The Deadliest Chess Pattern

The Deadliest Chess Pattern

GM Gserper
Aug 21, 2016, 12:00 AM |
31 | Tactics

There are many patterns in chess which you should know if you want to become strong. I have discussed many of them in this column through the years. Today, I'll talk about the deadliest chess pattern, the one that usually finishes the game instantly. Incidentally, it was one of the first patterns I learned.

I had just joined a chess section at the Pioneer Palace and was playing my game when I encountered a big problem. Of course, I don't remember the whole position, but the most important part looked like this: 

I kept staring at the position until our coach came to my board and asked me what I was thinking about for so long. I explained that I saw the threat of Qg7 checkmate, but I didn't see how to stop it. Our coach smiled and said that I couldn't find any defense because there was none! He also recommended that I remember this important mating pattern.

Stash that one in the ole memory hole!

I learned that in this pattern the queen can be assisted by a pawn, knight, bishop or even a king! Yes, as improbable as it might sound, a king can help your attack in a middle game as well. No game illustrates this idea better than the following justly famous game.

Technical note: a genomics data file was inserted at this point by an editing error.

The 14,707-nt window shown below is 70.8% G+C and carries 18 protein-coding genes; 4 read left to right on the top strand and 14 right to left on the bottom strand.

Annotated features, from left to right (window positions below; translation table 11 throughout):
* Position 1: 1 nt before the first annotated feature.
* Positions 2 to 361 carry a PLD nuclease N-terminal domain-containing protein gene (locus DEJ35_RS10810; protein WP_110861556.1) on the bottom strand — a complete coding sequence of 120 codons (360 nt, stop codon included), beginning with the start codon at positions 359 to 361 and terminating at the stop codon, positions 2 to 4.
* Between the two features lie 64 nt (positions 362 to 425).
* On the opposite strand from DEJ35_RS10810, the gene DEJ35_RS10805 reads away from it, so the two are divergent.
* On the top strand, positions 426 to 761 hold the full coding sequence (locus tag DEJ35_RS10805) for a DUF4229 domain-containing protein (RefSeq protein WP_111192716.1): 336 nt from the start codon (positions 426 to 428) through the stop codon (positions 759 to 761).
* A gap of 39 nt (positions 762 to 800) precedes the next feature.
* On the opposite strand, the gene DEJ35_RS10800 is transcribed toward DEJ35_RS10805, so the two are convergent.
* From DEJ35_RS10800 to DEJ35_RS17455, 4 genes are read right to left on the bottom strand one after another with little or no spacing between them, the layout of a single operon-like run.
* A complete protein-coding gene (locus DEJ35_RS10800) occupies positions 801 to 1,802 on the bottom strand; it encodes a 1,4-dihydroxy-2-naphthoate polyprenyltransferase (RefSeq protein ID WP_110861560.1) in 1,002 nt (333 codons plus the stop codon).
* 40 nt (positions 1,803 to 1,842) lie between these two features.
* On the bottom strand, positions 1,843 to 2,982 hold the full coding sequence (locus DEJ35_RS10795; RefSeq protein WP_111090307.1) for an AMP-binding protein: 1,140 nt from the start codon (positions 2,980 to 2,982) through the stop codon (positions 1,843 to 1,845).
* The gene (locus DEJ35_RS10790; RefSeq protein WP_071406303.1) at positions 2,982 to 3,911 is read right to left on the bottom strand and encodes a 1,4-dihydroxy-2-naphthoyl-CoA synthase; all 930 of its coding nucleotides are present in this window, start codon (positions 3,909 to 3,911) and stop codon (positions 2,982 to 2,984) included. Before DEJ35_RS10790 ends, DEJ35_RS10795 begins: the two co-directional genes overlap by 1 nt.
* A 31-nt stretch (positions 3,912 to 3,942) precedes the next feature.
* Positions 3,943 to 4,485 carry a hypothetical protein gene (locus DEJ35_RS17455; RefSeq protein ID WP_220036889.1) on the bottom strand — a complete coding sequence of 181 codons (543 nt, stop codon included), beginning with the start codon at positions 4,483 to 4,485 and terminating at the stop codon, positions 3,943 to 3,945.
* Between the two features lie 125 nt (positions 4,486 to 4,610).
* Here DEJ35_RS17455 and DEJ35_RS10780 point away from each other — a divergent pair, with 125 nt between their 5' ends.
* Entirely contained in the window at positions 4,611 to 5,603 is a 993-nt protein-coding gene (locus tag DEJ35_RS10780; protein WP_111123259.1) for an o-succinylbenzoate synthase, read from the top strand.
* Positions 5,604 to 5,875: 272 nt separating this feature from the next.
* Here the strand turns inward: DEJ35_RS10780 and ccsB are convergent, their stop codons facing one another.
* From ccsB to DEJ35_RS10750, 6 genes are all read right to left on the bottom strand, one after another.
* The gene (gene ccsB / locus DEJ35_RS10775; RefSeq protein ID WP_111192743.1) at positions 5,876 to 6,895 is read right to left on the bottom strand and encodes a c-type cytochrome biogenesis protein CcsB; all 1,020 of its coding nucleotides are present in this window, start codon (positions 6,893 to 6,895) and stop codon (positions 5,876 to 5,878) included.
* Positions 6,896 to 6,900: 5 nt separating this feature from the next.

Notice that the queen can create this pattern from both the f6- and h6-squares. The result is equally deadly.

Since all strong chess players know this basic mating motif well, they will never allow it voluntarily. Usually you have to execute a combination to get this deadly pattern.

Sometimes the defender can avoid a checkmate, but the price paid is usually very high.

A bizarre case of mutual '"chess blindness" struck in the following game which I analyzed in an old article. Two very strong chess players missed this basic mating pattern.

Black missed this simple combination but won the game nevertheless.

Here is another beautiful game from my article about women in chess.

The legendary GM Nona Gaprindashvili knows her deadly mating patterns. | Photo Dutch National Archives.

As you can see, this deadly pattern is both very simple and powerful. Now test your familiarity by finding the best moves in the following positions.

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